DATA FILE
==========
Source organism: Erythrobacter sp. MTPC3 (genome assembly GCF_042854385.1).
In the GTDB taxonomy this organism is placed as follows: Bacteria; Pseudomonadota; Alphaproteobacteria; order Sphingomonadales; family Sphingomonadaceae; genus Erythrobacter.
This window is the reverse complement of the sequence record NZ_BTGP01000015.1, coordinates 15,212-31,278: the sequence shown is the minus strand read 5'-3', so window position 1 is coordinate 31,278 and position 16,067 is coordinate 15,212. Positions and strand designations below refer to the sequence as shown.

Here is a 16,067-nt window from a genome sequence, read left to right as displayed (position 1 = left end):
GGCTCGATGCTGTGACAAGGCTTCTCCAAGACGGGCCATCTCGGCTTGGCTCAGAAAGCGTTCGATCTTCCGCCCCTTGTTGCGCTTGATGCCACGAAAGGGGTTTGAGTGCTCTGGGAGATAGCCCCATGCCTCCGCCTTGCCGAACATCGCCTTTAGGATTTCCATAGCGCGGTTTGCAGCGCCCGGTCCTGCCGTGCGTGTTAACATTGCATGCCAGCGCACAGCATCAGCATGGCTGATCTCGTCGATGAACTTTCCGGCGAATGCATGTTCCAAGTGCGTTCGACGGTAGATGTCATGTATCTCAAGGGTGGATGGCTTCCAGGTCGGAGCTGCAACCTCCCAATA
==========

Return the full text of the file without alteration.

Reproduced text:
Source organism: Erythrobacter sp. MTPC3 (genome assembly GCF_042854385.1).
In the GTDB taxonomy this organism is placed as follows: Bacteria; Pseudomonadota; Alphaproteobacteria; order Sphingomonadales; family Sphingomonadaceae; genus Erythrobacter.
This window is the reverse complement of the sequence record NZ_BTGP01000015.1, coordinates 15,212-31,278: the sequence shown is the minus strand read 5'-3', so window position 1 is coordinate 31,278 and position 16,067 is coordinate 15,212. Positions and strand designations below refer to the sequence as shown.

Here is a 16,067-nt window from a genome sequence, read left to right as displayed (position 1 = left end):
GGCTCGATGCTGTGACAAGGCTTCTCCAAGACGGGCCATCTCGGCTTGGCTCAGAAAGCGTTCGATCTTCCGCCCCTTGTTGCGCTTGATGCCACGAAAGGGGTTTGAGTGCTCTGGGAGATAGCCCCATGCCTCCGCCTTGCCGAACATCGCCTTTAGGATTTCCATAGCGCGGTTTGCAGCGCCCGGTCCTGCCGTGCGTGTTAACATTGCATGCCAGCGCACAGCATCAGCATGGCTGATCTCGTCGATGAACTTTCCGGCGAATGCATGTTCCAAGTGCGTTCGACGGTAGATGTCATGTATCTCAAGGGTGGATGGCTTCCAGGTCGGAGCTGCAACCTCCCAATA